RICHMOND — Republicans appear to have outmaneuvered Gov. Terry McAuliffe in a state budget standoff by persuading a Democratic senator to resign his seat, at least temporarily giving the GOP control of the chamber and possibly dooming the governor’s push to expand Medicaid under the Affordable Care Act.
Sen. Phillip P. Puckett (D-Russell) will announce his resignation Monday, effective immediately, paving the way to appoint his daughter to a judgeship and Puckett to the job of deputy director of the state tobacco commission, three people familiar with the plan said Sunday. They spoke on the condition of anonymity because they were not authorized to discuss the matter.
. . . 
Del. Scott A. Surovell (D-Fairfax) said Republicans were unable to win the policy argument about Medicaid expansion, so they have resorted to other means.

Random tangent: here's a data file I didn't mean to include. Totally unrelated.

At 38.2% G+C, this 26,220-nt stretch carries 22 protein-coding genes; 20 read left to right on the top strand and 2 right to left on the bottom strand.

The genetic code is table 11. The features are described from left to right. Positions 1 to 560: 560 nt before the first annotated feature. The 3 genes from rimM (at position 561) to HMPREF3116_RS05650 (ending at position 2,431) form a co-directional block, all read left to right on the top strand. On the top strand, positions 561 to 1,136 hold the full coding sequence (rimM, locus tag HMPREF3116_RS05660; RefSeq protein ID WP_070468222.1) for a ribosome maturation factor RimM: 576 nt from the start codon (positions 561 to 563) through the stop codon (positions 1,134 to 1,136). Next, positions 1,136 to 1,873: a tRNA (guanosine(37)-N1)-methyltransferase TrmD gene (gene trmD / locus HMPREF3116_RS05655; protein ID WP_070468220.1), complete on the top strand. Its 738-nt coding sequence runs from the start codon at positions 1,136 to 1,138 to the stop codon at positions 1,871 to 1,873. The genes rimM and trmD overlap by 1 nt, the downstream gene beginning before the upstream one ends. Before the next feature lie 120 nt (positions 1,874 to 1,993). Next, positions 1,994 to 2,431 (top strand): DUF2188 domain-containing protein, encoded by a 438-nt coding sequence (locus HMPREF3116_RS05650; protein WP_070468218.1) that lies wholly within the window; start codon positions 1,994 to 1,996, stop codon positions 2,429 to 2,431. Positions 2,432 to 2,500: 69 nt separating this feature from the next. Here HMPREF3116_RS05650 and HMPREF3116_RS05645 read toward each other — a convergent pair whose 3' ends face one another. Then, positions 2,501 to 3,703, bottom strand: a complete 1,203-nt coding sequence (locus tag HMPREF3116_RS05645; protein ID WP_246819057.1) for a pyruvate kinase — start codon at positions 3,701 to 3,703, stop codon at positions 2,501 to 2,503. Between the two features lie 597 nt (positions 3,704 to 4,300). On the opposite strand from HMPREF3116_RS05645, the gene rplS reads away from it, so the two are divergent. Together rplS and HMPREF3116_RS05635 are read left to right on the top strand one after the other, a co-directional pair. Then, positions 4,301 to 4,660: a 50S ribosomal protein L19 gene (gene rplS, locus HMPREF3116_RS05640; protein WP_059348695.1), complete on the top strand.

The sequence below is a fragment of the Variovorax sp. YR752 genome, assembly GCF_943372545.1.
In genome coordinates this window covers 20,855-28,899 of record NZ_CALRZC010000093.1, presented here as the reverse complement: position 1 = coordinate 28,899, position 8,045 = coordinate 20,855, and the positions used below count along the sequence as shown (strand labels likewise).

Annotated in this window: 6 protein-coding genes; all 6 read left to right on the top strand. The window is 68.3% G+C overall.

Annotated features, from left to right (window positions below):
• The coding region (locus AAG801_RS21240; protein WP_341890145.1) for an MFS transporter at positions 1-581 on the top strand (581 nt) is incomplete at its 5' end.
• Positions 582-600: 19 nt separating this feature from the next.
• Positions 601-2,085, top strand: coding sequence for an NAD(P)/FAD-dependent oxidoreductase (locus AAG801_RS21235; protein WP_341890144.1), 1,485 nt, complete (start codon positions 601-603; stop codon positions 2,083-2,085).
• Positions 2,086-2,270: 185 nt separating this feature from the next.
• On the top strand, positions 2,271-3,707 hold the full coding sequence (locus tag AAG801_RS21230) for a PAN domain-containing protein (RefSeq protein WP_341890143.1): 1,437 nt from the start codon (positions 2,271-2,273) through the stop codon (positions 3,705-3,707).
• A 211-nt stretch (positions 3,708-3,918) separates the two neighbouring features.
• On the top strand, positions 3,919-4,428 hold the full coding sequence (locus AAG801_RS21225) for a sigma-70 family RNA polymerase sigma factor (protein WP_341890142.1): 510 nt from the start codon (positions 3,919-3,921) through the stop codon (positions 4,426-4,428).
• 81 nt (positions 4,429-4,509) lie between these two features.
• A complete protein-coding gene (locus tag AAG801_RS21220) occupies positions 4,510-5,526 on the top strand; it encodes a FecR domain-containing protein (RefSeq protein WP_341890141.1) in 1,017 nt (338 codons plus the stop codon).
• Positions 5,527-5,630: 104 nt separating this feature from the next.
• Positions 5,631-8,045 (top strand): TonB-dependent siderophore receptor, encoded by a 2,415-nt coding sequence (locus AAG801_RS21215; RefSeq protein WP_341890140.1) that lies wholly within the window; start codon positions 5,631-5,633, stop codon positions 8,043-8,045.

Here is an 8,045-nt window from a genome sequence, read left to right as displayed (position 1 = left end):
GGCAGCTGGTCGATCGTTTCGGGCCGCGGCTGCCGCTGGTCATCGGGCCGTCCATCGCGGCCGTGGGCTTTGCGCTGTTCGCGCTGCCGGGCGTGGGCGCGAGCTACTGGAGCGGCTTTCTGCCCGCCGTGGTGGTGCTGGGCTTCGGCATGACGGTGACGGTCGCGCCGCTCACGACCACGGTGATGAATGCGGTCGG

“It’s astounding to me. The House Republican caucus will do anything and everything to prevent low-income Virginians from getting health care. . . . They figure the only way they could win was to give a job to a state senator,” Surovell said. “At least they can’t offer Terry McAuliffe a job. I hope Terry continues to stand up to these bullies.” 
The whole thing stinks to high heaven. I mean it is bad enough to craft a byzantine deal to offer jobs in exchange for a resignation that will tilt the balance of power in a legislative chamber. But to do that in order to deprive poor people of access to healthcare (and healthcare that you are already paying for through your federal taxes!) is just perverse.

Your Republican Party: stupid, greedy, heartless, and short-sighted. What's not to love?